An approach to Lacanian ethics in psychotherapy
“Evil lives off a certain idea of good” (Carmen Gonzalez Tabaos, 2019).
What is your idea of Good? Where do you find “Good”? And is this, in fact, the only question that psychoanalysis is allowed to ask?
There is something fundamental that Lacan says: We do not work with the logic of intention (or what’s best for someone). We work with the logic of consequences.
So what are the consequences of living in a certain way?
And just like that, we are talking about ethics in psychoanalysis: there is no fundamental Good, neither is there a recipe on how to be happy. But we have the possibility of taking the way we live and the consequences of our actions seriously.
In the therapy room, I work with individuals each living in a subjective and therefore particular and unique way. This unique way might be influenced by many different factors. Sometimes outside factors can pressure people into certain actions and decisions. For example – “what society thinks that someone of your age needs to accomplish ”, “what your religion commands you to do”, “ what your parents ask you to do or be”. “
Ideas of Good and how to live, sometimes come primarily from the outside world or from your loved ones. Then it can happen that you find yourself living under ideas that are not aligned with you anymore, and not making you comfortable or happy. Also, other people’s ideas about how you’re supposed to live can influence the smallest decisions without you noticing.
Once a client was feeling really anxious while saying, “I have to do the right thing”. I asked:” Why are you living in a dual world of just right and wrong?” This had to do with a long history of being taught that in life there is just one way of doing things: the right way.
I had another client who had spent months making a list of “pros” and “cons” regarding a guy she was dating. One day she found herself remembering that her mother always said to her: “you need to find the right guy”, which illuminated why she spent all that time analyzing him without first questioning the concept of “a right guy”.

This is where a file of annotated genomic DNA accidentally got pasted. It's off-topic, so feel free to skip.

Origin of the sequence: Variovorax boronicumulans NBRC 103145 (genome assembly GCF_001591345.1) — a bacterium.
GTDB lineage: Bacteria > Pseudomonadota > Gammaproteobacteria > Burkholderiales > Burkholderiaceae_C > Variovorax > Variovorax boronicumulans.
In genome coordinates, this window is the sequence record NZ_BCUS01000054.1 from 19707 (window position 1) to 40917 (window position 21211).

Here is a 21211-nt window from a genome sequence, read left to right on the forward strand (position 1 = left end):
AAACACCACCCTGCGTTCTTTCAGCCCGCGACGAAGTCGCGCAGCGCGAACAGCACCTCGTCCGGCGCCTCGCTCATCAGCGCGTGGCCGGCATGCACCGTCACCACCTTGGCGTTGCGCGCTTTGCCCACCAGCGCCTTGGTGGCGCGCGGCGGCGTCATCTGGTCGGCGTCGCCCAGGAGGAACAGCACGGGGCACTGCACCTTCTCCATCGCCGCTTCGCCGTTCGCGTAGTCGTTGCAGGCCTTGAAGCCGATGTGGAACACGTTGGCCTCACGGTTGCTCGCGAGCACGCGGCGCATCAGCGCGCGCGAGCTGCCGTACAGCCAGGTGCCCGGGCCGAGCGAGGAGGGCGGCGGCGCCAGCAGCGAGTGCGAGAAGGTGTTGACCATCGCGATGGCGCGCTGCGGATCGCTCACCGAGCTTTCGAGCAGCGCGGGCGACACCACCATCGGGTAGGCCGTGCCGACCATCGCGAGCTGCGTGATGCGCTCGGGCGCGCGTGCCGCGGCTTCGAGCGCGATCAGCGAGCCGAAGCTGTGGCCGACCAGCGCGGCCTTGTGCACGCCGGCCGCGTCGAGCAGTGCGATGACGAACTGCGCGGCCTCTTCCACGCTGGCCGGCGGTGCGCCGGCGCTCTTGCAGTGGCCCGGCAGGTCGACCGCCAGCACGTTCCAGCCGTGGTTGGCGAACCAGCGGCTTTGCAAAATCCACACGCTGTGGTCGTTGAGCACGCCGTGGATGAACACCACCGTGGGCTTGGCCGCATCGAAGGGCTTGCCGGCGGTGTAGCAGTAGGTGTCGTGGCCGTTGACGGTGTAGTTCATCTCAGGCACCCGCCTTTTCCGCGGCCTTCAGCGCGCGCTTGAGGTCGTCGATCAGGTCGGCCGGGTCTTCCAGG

These are examples of how outside pressure can make us avoid the important question: What is my idea of Good? And the beauty of this question is that there are as many answers as people in the world.
The Lacanian ethic works with absolute respect for singularity. That is why directions of treatment are never the same, but rather depend on the simple fact that each individual is considered unique in their singularity. For example, I can receive two people who both experiences having panic attacks. But my approach is different in each case. The physiological symptoms in a panic attack might be similar, but the origin and reason are not the same.
This respect for singularity is the opposite of what happens in medicine. Doctors check your symptoms, give you a diagnosis and a preexisting treatment to cure not just you but also everyone else with the same symptoms. In psychoanalysis, it is important to never “put someone in a box” and never leave out the singular experience.
Clinical listening and interpretations
In the therapy room, we have two important tools operating within this ethic: clinical listening and interpretations.
The listening in Lacanian psychoanalysis is empty of judgment. Not having prejudices about your client enables you to focus on the most important thing: the singularity of your client. What is the key? Not making assumptions, and being able to keep an open mind when hearing your client’s stories.
The analytical device looks to offer a different level of understanding about yourself. In order for this to happen it’s important to build curiosity about why things are the way they are. In a way, it takes you out of your comfort zone, because not knowing sometimes is easier. Curiosity will keep work going, session after session.
This leads to the possibility of asking another fundamental question: Why does this happen to me? Is it “bad luck”? Or is it something deeper in which I am involved?
I have a simple example: During the first session, a client told me that she always changes her therapist after one year. After a year she feels that her therapists start focusing on subjects that she doesn’t want to. I asked her if this happened always after the same amount of time. She immediately replied, “yes, so maybe I am the problem”. I certainly don’t believe “she is the problem” but the idea of having something to do with a situation that repeats itself year after year is a point of departure for self-exploration.
But Lacanian interpretations aren’t made to be “understood”, rather to provoke movement and generate ways out of determination. Sometimes this can be as simple as asking a question. In my analytical experience (and as someone who does psychoanalytic treatment herself) I see it as being offered alternative points of view so I can see myself in a clearer way. It offers not an explanation of “how you work” but gives insight into the singular way you experience things.
Eventually, the difficult work of questioning will have its results. Hopefully, you will develop a frame of reference that wasn’t there before: On how to react, how to decide, how to live.
As a therapist, I try to explore my client’s willingness to open themselves to those fundamental questions. Sometimes it’s as simple as this: The younger you are the less difficult it becomes. But even for young ones, it is not an easy task. Either way, my job is to accompany them on their journey to asking these questions. So they can start to build new ideas of a life that is closer to their own idea of Good.